boat parade at 6pm along the waterfront. For more information: (340) 776-0100. n December 14 and 28 Starfish Market Free Wine and Cheese Tasting Featuring Wines from West Indies Cruz Bay, 4-6pm n December 28 Jimbo’s Birthday Bash High Tide Cruz Bay, start time TDB n America’s Best Idea: National Parks Documentary and Prime Rib Night Maho Bay Camps, 5:30pm for dinner, movie 8pm. n Bird Walk With an NPS Ranger Meet at Francis Bay Trail Francis Bay, 7:30am n Cinnamon Bay Amphitheatre Cultural Evening in the Park Weekly changing showcase of cultural dance and music under the supervision of Dr. Eddie Bruce, 7:30pm n Gourmet Gallery Cheese and wine tasting St. Thomas, 5:30-8pm n Late Night Friday Motu Bar Late night drinks and dancing Open until 2am! Motu Bar, Cruz Bay n St. George Village Botanical Garden Plant Sale Orchids, houseplants, shrubs, vines, trees, groundcovers and more. St. Thomas, 9-11 am

Shipwreck Landing The Holy Mackerels Coral Bay, 7-10pm n Barefoot Cowboy Lounge Michael Beason Cruz Bay, 7-9pm n Aqua Bistro Steve Sloan Coral Bay, 5:30-8:30pm n Iggies Beach Bar and Grill Hot Tunes with Becca Darling St. Thomas, 8-11pm n Hull Bay Hideaway West Lindy St. Thomas, 6-10pm n Johnny’s Bar in Barbel Plaza Tim West Karaoke St. Thomas, 8-11pm n Marriott’s Frenchman’s Cove Tim West With happy hour from 4-6pm St. Thomas, 5-7pm n Morgan’s Mango Lauren Jones Cruz Bay, 6-9:30pm n Ocean Grill T Bird, guitar and vocals Cruz Bay, 6:30-9pm n Rhumb Lines Erin Hart Cruz Bay, 7-10pm n Sapphire Grill Danny Silber and friends St. Thomas, 7-10pm n Spyglass James Milne, guitar and vocals Cruz Bay, 5-8pm n Tamarind Inn Steel pan and island music Cruz Bay, 6-9pm n The New Latitude 18 Knee Deep St. Thomas, 7pm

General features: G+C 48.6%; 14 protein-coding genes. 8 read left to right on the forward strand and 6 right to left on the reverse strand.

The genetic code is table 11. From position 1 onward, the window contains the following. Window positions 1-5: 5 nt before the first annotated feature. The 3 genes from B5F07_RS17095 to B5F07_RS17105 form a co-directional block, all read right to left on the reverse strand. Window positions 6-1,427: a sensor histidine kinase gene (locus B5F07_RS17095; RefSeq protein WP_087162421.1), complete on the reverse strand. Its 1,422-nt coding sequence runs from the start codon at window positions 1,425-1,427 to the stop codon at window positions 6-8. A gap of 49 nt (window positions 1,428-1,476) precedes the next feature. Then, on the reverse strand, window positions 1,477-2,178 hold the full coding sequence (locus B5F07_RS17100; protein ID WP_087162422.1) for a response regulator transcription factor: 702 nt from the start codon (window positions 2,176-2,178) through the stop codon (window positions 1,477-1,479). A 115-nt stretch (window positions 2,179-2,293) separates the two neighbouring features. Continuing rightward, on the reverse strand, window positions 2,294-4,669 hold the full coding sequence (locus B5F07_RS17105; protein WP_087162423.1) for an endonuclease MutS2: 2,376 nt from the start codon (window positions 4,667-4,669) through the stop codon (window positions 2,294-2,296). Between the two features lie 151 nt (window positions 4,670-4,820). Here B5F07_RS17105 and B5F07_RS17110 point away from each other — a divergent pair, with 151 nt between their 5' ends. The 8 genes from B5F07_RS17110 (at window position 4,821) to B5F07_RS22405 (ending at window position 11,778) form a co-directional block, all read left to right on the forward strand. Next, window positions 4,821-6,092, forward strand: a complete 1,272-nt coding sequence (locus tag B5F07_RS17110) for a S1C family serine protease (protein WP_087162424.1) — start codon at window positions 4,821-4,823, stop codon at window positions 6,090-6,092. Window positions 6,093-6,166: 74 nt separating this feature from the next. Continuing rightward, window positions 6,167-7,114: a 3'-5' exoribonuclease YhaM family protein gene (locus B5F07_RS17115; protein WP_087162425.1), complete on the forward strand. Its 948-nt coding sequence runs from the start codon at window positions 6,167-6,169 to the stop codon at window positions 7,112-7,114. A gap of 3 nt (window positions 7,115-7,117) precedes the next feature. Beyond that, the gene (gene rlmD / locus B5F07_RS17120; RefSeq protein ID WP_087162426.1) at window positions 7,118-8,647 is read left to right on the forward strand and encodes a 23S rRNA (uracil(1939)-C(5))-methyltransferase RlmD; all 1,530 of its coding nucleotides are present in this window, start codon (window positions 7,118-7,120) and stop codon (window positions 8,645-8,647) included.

MUSIC n November 9 Beach Bar Treehouse Cruz Bay, 7-9pm n November 9 Happy Holidays Classical Concert Featuring the talents of local vocalists and musicians. This is a fundraiser for the newly established Youth Scholarship Fund. Prior-Jolleck Hall at Antilles School, 8pm n December 7 and 14

EVENTS n November 3-4 St. Thomas-St. John Agricultural and Food Fair This years theme is “Agriculture: Key to Improving Our Economy.” $3 for 12 years and older, $1 for younger children. Reichhold Center Grounds, 9am-4pm (340) 693-1559 n November 3 “Somewhere in Time” Classic movie screening at Government House, hosted

Saturdays

by First Lady Cecile deJongh. in conjunction with St. George Village Botanical Gardens’ December 7 “Somewhere in Time Gala”. (340) 692-2874 for more information. n November 10 St. George Village Botanical Garden Plant Sale Orchids, houseplants, shrubs, vines, trees, groundcovers and more. St. Thomas, 9-11 am n November 10 Latin Dinner Dance Fundraiser Hosted by SRMC MCM Center, Antilles School, St. Thomas, n November 10 AGA-BOOM Reichhold Center, St. Thomas 7pm Call (340) 693-1559 for tickets and information n November 24 Thanksgiving Regatta Day two of the annual regatta Coral Bay Marina n November 24 Flavors of St. John St John Rotary’s annual fundraiser $90 tix available at Connections, Chelsea Drugstores, 
St. John Hardware. The Westin Resort and Villas, 6pm n November 24-25 Arts Alive, Annual Arts and Craft Festival Arts, crafts, holiday shopping, entertainment and raffle Tillet Gardens, St. Thomas, 10am-5pm n November 17 Family Resource Center Food Drive Donate some groceries to the cause. Cost-U-Less, St. Thomas, 8am-5pm n November 17 Annual St. John Iron Bartender Live judging, VIP sections, DJ/MC and tons of fun! Contact dawnburgess. stjohn@gmail.com Motu Bar, Cruz Bay 11am til late n November 17 Wahoo Wind-Up $10,000 to the person who catches the largest wahoo.


(340) 775-9144 or visit www.vigfc.com American Yacht Harbor, St. Thomas n December 1 Holiday Festival @ Antilles Music, holiday movies, vendors, Santa, elves and a light show. $5 for adults; $3 for kids. Antilles School, 7-9pm (340) 776-1600 x1801 n December 8 Montessori School’s Annual Las Vegas Night Annual Vegas-style fundraiser Frenchman’s Reef, St. Thomas, 7pm n December 8 End of Year Blowout Party Featuring St. John local artists Beach Bar, Cruz Bay, 7-9pm n December 15 All Island Holiday Party or “Prom” The not to be missed event for locals and visitors alike! Visit www.sundogcafe. com for details. n Dec 22 Brunch with Santa Hosted by his elves at Sun Dog Cafe Mongoose Junction, 9-11am n Karl’s Kitchen Open only on Saturdays and Sundays Serving traditional Cajun and Creole specialties Mandahl Market, St. Thomas, 11am-4pm